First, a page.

Back to the second part of your question, NO! I would not, at any time, in any way, be the first person to go down in a hollow metal bowling ball deep into the dark ocean! I’m not even close to that kind of brave. I’d go second. I bet our fearless illustrator, Katherine Roy, would go first…Katherine?
You’ve written on a wide variety of people, which one would you most like to meet and why?
I’d like to say Benjamin Franklin, ‘cuz who wouldn’t want to listen to Ben’s stories? But I think even though I tried do him justice in Ben Franklin’s Big Splash, he’d probably ignore me as not scientific enough. I’m going to go with photographer Dorothea Lange, who I wrote about in Dorothea’s Eyes. When you study videos of Dorothea, she is so thoughtful, purposeful, and intelligent about her creativity, and its purpose. She has a drive combined with a centeredness and peacefulness about her work’s meaning that is truly compelling. I can only imagine how inspirational it might have been to meet her.
What do you enjoy most about school visits?
The kids’ energy. It’s encouraging and rubs any bad mood or jadedness right off you. I also like when I get a group of kids to realize that writing isn’t a “right or wrong” kind of subject. Writers all throw out ten times as many words as we keep. Sometimes your “mistakes” are where the best parts are gonna come from. It’s a craft, like knitting, dancing, or playing the oboe. Writing is exercising your brain in a specific way, over and over, like you’d shoot free throws. Eventually you get writing memory the way athletes get muscle memory. I just wish there was more time in school for kids to practice, not just produce!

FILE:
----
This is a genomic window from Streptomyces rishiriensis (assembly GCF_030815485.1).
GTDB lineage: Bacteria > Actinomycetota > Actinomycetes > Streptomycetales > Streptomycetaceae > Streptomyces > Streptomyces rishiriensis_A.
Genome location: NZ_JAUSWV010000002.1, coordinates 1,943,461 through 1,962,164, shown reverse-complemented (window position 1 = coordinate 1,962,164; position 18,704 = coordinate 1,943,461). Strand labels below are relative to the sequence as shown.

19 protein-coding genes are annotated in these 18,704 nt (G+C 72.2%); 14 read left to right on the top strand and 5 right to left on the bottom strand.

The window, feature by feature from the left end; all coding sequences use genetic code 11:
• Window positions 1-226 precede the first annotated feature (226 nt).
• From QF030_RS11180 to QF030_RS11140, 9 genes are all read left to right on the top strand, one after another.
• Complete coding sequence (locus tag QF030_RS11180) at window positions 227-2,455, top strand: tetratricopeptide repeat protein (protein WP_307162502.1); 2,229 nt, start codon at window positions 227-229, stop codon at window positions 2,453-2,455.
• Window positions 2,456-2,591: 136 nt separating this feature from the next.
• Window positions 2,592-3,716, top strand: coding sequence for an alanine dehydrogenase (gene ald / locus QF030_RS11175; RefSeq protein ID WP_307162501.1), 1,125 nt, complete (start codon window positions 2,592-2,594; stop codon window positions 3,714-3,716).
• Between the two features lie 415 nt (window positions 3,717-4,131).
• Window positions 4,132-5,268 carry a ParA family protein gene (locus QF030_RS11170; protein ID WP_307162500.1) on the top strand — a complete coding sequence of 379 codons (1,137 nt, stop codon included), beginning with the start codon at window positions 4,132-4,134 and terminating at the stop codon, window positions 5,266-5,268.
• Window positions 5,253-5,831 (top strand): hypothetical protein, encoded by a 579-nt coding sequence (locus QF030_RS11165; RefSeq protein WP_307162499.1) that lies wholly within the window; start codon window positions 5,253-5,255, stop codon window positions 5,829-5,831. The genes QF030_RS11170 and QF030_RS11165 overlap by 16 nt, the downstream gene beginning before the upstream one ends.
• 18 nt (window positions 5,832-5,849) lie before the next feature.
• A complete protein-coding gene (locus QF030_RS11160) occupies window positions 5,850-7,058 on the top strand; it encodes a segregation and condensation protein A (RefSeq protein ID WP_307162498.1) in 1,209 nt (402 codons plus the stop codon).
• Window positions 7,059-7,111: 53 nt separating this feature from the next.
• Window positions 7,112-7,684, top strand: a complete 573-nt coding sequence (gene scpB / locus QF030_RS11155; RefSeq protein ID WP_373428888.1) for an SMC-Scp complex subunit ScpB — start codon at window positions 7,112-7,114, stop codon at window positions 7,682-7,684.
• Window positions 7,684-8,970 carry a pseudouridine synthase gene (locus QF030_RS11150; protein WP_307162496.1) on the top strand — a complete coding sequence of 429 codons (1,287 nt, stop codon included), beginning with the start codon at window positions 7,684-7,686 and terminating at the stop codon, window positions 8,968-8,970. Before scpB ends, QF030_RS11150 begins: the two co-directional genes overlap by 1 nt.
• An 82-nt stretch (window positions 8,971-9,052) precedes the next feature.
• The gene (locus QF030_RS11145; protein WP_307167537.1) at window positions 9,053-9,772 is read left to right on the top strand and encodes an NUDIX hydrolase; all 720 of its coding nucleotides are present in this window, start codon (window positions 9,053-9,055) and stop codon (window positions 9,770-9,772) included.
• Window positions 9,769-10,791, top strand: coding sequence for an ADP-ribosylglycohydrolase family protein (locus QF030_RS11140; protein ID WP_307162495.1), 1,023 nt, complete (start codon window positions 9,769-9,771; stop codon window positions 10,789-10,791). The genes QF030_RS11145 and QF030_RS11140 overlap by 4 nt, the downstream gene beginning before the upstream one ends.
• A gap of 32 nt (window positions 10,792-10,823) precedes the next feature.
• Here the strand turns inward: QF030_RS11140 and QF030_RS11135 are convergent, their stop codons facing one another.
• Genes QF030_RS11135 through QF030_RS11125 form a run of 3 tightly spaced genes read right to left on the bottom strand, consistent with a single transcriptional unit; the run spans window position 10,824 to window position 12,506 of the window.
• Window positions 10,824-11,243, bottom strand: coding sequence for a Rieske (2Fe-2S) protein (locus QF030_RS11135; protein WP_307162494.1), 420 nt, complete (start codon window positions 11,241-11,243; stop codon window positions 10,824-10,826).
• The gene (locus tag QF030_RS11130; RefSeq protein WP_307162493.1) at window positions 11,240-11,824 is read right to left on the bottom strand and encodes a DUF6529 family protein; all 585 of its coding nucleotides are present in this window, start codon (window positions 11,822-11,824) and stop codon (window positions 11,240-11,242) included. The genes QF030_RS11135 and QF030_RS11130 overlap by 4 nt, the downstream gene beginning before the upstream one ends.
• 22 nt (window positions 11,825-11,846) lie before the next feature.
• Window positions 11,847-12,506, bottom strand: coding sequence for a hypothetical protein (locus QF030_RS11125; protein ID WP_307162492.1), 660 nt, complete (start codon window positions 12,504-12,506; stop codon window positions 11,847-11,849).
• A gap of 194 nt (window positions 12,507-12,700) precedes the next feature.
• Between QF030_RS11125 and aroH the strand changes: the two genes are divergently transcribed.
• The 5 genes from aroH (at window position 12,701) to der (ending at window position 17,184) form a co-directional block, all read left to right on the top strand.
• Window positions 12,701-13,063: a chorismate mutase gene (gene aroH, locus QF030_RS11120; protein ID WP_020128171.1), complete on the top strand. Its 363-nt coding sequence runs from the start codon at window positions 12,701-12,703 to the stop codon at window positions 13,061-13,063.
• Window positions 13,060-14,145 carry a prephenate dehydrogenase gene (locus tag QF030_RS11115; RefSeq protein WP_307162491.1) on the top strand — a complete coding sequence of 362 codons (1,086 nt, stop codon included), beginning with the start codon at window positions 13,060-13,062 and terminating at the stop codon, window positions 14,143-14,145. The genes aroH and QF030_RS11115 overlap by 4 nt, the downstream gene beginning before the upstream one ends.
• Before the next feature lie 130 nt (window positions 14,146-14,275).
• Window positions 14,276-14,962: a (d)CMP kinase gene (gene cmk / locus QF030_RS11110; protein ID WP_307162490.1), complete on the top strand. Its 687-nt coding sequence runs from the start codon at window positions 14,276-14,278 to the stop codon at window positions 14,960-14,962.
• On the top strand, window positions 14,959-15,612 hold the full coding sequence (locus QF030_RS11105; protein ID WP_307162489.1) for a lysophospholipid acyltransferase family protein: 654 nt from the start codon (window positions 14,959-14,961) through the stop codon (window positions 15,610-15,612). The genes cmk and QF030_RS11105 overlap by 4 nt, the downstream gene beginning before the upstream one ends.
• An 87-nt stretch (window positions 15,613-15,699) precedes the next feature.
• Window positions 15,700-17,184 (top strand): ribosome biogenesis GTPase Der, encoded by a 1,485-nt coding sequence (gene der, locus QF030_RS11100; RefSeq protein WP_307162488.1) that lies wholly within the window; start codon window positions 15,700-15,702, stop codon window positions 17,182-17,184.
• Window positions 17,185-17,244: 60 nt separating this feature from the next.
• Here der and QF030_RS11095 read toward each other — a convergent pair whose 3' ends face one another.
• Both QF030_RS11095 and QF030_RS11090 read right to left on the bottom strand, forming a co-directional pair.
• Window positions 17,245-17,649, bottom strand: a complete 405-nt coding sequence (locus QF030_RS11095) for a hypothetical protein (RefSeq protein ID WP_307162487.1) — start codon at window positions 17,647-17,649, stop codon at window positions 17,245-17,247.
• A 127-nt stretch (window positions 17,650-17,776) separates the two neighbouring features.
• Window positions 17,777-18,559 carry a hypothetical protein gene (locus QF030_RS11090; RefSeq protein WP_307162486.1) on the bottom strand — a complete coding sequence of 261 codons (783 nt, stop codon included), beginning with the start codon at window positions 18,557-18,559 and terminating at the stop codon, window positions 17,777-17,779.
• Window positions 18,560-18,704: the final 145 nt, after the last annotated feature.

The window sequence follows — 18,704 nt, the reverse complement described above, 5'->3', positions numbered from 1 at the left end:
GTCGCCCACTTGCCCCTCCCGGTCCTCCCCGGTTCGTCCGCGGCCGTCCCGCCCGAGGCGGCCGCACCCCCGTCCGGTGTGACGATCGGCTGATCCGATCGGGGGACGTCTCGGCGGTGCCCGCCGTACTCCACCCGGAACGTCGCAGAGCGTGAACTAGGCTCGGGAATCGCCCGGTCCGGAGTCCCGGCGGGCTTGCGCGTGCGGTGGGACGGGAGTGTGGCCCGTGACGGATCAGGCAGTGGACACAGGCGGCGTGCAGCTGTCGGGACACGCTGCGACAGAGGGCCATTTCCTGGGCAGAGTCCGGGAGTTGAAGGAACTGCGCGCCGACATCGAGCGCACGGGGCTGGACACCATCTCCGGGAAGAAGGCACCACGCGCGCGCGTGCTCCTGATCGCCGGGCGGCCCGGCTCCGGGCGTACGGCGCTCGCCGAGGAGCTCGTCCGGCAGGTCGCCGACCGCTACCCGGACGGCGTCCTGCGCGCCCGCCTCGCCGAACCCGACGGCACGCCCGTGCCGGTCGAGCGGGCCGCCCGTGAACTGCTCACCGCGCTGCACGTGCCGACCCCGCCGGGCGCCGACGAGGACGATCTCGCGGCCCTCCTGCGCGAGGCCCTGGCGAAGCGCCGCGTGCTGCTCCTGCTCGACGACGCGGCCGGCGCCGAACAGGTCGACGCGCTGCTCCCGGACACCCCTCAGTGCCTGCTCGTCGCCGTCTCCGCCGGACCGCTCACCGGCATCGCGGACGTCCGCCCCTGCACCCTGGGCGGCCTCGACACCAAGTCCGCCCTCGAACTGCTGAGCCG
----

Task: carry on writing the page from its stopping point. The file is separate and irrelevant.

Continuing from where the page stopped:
Keeping in mind that we’re a magazine for K-12 school librarians, is there anything you’d like to add that we haven’t touched on?
I’d love to encourage school librarians to use picture books with older students all the time. Picture books bring surprisingly strong emotional connections to upper grade curriculum topics. They are among the best literary teaching tools for 4th graders, 8th graders, and even adults. Pictures books are naturally multidisciplinary, engaging, often higher in vocabulary, great writing models, visually oriented, and they can be tailored to specific student needs.
And gosh, I also hope that librarians and teachers don’t just “do biographies” during “biography month.” Learning about all these people’s lives has changed me, made me more optimistic about my own life. It’s wonderful to surprise kids with almost unbelievable stories that turn out to be true. Students need to see that anyone can accomplish anything. Reading about people’s lives and accomplishments can help kids understand that challenges can be met, problems solved, disabilities overcome, and differences celebrated. A lot of students today say they want to be “famous.” Well every “famous person” was once a regular kid, who worked at something they liked. So the future is made by people who are just like them. I hope my books encourage that spirit of optimism in them.
You can learn more about Barb and her books at her website http://barbrosenstock.com/